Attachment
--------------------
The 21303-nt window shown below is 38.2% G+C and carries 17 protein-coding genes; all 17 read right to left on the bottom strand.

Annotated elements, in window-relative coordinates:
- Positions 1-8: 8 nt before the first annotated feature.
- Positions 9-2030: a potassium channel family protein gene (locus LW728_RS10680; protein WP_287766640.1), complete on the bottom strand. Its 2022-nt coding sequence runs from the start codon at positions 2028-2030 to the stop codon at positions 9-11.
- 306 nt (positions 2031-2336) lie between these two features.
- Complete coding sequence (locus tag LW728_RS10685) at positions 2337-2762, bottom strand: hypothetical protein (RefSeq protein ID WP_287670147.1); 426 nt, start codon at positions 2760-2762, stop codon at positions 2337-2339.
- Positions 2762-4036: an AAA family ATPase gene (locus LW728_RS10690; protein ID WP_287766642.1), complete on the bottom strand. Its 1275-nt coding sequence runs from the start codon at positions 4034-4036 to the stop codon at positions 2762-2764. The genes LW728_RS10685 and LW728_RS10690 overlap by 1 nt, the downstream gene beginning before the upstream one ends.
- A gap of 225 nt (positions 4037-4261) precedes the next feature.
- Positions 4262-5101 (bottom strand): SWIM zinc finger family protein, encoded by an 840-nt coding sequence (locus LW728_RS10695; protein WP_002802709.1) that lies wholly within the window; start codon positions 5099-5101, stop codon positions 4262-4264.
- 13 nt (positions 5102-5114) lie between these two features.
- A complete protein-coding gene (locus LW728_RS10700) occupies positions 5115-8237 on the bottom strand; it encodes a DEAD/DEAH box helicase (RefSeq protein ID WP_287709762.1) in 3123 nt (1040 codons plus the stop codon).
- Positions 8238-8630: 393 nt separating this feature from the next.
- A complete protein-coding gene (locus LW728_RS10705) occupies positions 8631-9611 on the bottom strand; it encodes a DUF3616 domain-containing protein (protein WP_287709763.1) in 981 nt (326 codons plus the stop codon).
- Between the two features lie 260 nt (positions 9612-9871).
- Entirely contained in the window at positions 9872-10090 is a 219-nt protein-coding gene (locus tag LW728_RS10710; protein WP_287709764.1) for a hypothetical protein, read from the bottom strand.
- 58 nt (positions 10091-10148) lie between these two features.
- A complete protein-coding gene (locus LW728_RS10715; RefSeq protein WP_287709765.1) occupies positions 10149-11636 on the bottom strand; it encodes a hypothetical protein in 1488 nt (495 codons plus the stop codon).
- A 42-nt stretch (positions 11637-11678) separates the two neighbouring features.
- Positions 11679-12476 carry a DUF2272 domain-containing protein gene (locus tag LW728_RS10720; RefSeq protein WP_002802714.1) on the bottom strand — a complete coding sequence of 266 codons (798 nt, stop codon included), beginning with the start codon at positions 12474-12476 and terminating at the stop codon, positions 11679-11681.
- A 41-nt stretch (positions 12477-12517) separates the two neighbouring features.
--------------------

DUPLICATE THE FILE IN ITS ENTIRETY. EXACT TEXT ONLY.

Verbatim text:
The 21303-nt window shown below is 38.2% G+C and carries 17 protein-coding genes; all 17 read right to left on the bottom strand.

Annotated elements, in window-relative coordinates:
- Positions 1-8: 8 nt before the first annotated feature.
- Positions 9-2030: a potassium channel family protein gene (locus LW728_RS10680; protein WP_287766640.1), complete on the bottom strand. Its 2022-nt coding sequence runs from the start codon at positions 2028-2030 to the stop codon at positions 9-11.
- 306 nt (positions 2031-2336) lie between these two features.
- Complete coding sequence (locus tag LW728_RS10685) at positions 2337-2762, bottom strand: hypothetical protein (RefSeq protein ID WP_287670147.1); 426 nt, start codon at positions 2760-2762, stop codon at positions 2337-2339.
- Positions 2762-4036: an AAA family ATPase gene (locus LW728_RS10690; protein ID WP_287766642.1), complete on the bottom strand. Its 1275-nt coding sequence runs from the start codon at positions 4034-4036 to the stop codon at positions 2762-2764. The genes LW728_RS10685 and LW728_RS10690 overlap by 1 nt, the downstream gene beginning before the upstream one ends.
- A gap of 225 nt (positions 4037-4261) precedes the next feature.
- Positions 4262-5101 (bottom strand): SWIM zinc finger family protein, encoded by an 840-nt coding sequence (locus LW728_RS10695; protein WP_002802709.1) that lies wholly within the window; start codon positions 5099-5101, stop codon positions 4262-4264.
- 13 nt (positions 5102-5114) lie between these two features.
- A complete protein-coding gene (locus LW728_RS10700) occupies positions 5115-8237 on the bottom strand; it encodes a DEAD/DEAH box helicase (RefSeq protein ID WP_287709762.1) in 3123 nt (1040 codons plus the stop codon).
- Positions 8238-8630: 393 nt separating this feature from the next.
- A complete protein-coding gene (locus LW728_RS10705) occupies positions 8631-9611 on the bottom strand; it encodes a DUF3616 domain-containing protein (protein WP_287709763.1) in 981 nt (326 codons plus the stop codon).
- Between the two features lie 260 nt (positions 9612-9871).
- Entirely contained in the window at positions 9872-10090 is a 219-nt protein-coding gene (locus tag LW728_RS10710; protein WP_287709764.1) for a hypothetical protein, read from the bottom strand.
- 58 nt (positions 10091-10148) lie between these two features.
- A complete protein-coding gene (locus LW728_RS10715; RefSeq protein WP_287709765.1) occupies positions 10149-11636 on the bottom strand; it encodes a hypothetical protein in 1488 nt (495 codons plus the stop codon).
- A 42-nt stretch (positions 11637-11678) separates the two neighbouring features.
- Positions 11679-12476 carry a DUF2272 domain-containing protein gene (locus tag LW728_RS10720; RefSeq protein WP_002802714.1) on the bottom strand — a complete coding sequence of 266 codons (798 nt, stop codon included), beginning with the start codon at positions 12474-12476 and terminating at the stop codon, positions 11679-11681.
- A 41-nt stretch (positions 12477-12517) separates the two neighbouring features.